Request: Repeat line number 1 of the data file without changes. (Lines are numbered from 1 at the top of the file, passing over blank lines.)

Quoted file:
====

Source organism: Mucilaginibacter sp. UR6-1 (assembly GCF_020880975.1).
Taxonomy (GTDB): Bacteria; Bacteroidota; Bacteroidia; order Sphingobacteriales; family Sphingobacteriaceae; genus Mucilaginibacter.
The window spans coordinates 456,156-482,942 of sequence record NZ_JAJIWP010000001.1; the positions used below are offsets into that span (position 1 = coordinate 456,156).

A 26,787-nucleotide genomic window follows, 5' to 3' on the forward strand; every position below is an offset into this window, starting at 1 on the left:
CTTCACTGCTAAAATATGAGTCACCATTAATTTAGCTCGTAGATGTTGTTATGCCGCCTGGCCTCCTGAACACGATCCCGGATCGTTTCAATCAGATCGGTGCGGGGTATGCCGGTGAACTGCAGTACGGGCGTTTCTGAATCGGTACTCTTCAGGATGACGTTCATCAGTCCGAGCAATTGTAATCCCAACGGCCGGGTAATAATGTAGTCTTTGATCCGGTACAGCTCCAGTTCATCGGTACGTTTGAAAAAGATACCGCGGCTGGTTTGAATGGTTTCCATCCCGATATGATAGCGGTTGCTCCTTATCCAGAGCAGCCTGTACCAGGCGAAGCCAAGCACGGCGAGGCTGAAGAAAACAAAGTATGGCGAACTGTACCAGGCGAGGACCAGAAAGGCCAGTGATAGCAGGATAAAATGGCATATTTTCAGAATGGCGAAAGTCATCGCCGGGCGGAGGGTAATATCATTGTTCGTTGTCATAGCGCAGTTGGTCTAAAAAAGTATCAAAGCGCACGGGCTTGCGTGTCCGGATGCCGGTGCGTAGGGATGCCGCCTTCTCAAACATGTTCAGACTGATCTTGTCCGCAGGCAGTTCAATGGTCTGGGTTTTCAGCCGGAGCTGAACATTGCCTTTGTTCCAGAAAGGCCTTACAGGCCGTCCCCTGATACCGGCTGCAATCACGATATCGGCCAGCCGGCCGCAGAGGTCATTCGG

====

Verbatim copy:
Source organism: Mucilaginibacter sp. UR6-1 (assembly GCF_020880975.1).